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Spokane, Washington  Est. May 19, 1883

Washington Ag crews remove massive Asian giant hornet nest near Blaine

This photo, provided by the Washington state Department of Agriculture, shows a nine-layer comb of the Asian giant hornet nest crews removed on Wednesday near Blaine. It contained more than 1,500 hornets in various stages of development.  (Courtesy photo )

Crews returned this week to an Asian giant hornet nest they found earlier this month near Blaine, Washington, and removed more than 1,500 of the world’s largest hornets that were in various stages of development.

The Washington state Department of Agriculture has been tasked with eradicating the invasive species, also known as “murder hornets,” after the first hornets were discovered in the extreme northwest corner of Washington in December 2019.

The current nest was located after a resident near Blaine photographed a hornet on Aug. 11 as it was attacking paper wasp nests.

Crews then set traps, captured three of the hornets and tracked one of them to the nest located Aug. 19 about a quarter mile from where the hornet was photographed, and less than two miles from the nest that was located and eradicated last year in Whatcom County.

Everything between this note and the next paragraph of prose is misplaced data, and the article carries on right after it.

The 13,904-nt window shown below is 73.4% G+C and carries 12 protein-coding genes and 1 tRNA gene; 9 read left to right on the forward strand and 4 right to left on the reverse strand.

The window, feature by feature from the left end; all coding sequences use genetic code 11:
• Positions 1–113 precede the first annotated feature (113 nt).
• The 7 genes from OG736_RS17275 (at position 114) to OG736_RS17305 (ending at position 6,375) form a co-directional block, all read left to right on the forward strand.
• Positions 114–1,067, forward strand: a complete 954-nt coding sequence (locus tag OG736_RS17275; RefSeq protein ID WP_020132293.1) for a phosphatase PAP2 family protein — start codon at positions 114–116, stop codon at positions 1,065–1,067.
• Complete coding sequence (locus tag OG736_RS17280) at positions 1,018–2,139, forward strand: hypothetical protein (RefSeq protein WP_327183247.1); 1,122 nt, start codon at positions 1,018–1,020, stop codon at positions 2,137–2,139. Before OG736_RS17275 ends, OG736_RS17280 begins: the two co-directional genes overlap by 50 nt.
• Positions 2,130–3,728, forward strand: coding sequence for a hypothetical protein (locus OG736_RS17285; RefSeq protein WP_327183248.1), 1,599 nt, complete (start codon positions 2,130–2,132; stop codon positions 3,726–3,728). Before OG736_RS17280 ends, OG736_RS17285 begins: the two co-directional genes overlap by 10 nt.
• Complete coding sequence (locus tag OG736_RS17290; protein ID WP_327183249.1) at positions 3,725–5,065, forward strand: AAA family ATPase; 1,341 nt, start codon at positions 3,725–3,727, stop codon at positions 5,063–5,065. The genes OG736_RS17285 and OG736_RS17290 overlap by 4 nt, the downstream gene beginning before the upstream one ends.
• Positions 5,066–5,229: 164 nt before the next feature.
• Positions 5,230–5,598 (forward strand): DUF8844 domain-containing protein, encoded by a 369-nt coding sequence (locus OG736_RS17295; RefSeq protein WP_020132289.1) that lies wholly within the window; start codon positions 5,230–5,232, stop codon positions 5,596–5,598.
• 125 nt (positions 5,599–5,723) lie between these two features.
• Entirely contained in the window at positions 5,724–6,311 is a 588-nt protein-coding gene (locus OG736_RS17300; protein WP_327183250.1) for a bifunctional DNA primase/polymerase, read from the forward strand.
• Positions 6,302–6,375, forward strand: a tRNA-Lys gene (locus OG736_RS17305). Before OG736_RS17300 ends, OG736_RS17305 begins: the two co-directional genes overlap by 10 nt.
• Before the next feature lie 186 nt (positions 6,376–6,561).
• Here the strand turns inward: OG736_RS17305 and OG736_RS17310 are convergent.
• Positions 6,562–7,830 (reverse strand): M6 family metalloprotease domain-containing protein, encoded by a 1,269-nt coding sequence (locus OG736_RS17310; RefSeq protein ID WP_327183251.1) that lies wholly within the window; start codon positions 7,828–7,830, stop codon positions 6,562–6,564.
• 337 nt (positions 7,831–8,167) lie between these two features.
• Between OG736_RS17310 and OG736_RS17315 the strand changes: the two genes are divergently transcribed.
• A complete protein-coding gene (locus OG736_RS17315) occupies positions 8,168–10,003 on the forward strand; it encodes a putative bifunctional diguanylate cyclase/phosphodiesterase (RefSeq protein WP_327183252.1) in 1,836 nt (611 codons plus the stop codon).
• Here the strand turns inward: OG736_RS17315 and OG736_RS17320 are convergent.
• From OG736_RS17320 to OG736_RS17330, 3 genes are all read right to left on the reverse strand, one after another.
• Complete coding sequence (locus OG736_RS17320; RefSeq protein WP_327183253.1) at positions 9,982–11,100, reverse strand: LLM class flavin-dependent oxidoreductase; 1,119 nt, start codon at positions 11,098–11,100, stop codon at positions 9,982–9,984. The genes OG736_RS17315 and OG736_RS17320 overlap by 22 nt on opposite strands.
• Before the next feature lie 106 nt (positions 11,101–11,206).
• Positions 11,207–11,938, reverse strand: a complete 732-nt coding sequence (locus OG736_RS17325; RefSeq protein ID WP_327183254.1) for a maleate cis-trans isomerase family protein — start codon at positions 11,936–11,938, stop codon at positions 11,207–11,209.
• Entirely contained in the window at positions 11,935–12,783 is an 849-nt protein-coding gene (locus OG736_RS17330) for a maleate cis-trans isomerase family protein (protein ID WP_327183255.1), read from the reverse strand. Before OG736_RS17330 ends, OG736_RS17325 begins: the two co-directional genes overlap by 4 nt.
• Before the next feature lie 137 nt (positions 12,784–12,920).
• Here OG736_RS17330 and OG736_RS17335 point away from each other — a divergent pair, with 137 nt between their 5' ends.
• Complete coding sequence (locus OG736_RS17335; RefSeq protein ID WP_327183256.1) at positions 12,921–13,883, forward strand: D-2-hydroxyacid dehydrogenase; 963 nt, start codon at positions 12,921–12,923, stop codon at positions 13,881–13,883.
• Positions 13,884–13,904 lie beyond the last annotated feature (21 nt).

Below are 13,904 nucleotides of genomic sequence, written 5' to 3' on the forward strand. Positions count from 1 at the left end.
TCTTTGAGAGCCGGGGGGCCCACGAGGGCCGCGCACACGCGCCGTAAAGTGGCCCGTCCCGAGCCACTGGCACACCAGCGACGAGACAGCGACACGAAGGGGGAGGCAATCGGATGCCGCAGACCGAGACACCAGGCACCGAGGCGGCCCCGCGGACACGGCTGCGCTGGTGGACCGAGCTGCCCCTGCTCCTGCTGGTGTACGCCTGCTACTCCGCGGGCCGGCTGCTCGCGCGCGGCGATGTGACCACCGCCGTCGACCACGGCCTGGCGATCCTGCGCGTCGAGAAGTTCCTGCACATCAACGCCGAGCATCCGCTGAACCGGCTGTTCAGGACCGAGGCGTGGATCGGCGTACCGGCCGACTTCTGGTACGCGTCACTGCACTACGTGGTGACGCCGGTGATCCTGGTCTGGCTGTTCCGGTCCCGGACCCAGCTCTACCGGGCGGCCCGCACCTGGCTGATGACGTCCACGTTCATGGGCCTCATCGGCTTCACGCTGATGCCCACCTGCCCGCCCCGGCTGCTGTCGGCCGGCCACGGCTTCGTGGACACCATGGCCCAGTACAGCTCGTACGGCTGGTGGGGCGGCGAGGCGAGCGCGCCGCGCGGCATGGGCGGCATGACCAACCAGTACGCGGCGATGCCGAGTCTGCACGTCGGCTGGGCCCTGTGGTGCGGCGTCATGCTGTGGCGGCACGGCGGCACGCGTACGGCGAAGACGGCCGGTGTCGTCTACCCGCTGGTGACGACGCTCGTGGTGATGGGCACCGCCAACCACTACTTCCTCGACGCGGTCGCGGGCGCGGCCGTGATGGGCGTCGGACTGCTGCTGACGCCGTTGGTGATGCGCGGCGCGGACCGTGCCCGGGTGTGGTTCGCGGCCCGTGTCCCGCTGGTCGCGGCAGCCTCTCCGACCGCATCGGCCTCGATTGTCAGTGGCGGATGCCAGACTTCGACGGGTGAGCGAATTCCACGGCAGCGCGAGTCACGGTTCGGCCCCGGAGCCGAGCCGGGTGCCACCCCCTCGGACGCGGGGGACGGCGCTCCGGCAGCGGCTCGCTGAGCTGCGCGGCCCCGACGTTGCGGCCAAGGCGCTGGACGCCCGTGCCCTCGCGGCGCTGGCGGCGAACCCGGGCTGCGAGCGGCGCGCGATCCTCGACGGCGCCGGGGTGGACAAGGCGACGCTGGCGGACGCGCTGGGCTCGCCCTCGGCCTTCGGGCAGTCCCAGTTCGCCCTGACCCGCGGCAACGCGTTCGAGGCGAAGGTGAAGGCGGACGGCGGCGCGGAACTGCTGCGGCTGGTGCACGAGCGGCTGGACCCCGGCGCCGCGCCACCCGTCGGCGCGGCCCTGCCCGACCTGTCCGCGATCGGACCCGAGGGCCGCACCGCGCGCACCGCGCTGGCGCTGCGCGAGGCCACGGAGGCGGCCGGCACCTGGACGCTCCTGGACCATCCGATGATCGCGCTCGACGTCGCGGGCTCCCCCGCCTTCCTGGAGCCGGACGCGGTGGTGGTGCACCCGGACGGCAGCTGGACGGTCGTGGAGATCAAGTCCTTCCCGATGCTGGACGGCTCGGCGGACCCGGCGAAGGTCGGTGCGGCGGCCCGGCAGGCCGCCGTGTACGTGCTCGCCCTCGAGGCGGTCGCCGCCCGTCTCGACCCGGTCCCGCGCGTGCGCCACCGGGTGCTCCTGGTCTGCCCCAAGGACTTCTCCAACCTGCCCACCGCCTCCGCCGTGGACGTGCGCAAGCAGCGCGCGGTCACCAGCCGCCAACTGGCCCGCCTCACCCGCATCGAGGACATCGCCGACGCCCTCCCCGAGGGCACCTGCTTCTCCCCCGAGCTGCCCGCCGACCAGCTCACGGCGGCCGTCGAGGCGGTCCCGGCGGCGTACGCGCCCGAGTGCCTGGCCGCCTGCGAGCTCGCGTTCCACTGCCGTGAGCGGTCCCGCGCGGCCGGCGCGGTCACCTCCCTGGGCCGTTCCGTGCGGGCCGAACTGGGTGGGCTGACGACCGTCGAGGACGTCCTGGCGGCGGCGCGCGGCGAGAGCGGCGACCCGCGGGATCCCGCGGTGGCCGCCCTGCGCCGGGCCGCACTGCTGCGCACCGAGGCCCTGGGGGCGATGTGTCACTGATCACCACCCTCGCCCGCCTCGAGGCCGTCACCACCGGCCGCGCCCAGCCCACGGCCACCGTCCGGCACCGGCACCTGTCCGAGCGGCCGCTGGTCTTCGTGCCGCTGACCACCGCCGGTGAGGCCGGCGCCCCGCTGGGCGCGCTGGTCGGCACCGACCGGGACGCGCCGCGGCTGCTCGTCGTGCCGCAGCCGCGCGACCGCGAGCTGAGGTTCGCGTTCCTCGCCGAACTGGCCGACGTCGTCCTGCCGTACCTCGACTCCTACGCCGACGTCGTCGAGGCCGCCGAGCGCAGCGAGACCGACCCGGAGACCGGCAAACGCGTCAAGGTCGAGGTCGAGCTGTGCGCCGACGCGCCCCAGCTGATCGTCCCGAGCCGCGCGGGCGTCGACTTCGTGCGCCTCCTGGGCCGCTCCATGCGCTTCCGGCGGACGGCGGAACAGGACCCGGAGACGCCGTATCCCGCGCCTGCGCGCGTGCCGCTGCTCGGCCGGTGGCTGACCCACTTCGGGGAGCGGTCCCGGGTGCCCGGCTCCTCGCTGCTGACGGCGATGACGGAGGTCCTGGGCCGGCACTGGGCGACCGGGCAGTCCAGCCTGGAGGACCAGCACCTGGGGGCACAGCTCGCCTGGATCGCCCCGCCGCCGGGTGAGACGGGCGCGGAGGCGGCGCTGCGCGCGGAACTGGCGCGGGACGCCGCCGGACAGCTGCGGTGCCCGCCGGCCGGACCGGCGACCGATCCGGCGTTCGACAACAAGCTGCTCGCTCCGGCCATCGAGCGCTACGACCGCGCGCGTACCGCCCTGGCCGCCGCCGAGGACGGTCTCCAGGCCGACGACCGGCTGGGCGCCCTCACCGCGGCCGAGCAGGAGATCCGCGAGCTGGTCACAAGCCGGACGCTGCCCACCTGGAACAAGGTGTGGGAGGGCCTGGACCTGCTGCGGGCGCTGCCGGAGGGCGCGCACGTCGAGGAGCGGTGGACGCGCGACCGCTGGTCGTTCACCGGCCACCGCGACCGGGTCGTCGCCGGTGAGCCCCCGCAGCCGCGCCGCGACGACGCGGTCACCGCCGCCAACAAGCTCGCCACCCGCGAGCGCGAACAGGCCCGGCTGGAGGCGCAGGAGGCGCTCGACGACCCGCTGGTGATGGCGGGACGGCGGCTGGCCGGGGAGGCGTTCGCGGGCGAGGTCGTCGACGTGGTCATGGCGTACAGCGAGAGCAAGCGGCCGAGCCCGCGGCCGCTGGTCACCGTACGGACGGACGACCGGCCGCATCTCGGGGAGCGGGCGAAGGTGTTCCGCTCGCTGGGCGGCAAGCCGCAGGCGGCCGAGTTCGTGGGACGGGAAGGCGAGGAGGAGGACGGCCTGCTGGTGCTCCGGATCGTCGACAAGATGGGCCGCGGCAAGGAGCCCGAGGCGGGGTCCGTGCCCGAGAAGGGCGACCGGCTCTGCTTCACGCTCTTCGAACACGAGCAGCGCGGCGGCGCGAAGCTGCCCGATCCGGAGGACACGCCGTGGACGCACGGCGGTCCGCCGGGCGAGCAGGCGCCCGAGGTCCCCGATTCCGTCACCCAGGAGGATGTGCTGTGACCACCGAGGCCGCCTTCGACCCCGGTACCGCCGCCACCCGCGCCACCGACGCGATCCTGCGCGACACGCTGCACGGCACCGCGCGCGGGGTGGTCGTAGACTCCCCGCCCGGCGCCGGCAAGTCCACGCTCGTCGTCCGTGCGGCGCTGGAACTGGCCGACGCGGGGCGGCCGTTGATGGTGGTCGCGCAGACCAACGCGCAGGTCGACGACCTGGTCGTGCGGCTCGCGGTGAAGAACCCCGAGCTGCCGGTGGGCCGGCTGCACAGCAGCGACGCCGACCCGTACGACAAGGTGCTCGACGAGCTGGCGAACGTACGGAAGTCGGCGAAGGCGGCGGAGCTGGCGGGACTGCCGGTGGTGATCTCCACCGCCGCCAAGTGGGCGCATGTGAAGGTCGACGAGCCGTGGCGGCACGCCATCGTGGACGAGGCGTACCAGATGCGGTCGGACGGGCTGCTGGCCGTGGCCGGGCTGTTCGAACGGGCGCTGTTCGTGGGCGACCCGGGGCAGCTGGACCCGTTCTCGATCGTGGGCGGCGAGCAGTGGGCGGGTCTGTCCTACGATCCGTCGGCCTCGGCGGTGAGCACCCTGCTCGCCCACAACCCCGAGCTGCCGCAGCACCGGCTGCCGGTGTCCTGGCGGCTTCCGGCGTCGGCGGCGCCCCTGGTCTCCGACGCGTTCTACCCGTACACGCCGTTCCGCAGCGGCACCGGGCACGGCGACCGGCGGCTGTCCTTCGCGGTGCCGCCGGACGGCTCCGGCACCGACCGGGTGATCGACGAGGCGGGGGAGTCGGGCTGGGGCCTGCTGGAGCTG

State workers began on Wednesday using a vacuum to capture 113 worker hornets from the nest, located at the base of an alder tree, according to a news release. When the crews removed bark from the tree, they discovered a nine-layer comb that had about 1,500 hornets in various stages of development.

“While we are glad to have found and eradicated this nest so early in the season, this detection proves how important public reporting continues to be,” Sven Spichiger, WSDA managing entomologist said. “We expect there are more nests out there and, like this one, we hope to find them before they can produce new queens.”

Anne LeBrun, of the U.S. Department of Agriculture’s Animal and Plant Health Inspection Service praised the coordination between state and federal agencies in the effort.

“We are pleased to play a role in this collaborative success by sharing technical expertise, providing financial support, and collaborating on survey and research efforts,” said LeBrun in the release. “Public involvement remains an essential part of eradicating this hornet.”

Spichiger said the key for future success remains on residents near Blaine continuing to report any sightings. The agriculture department has an online reporting form at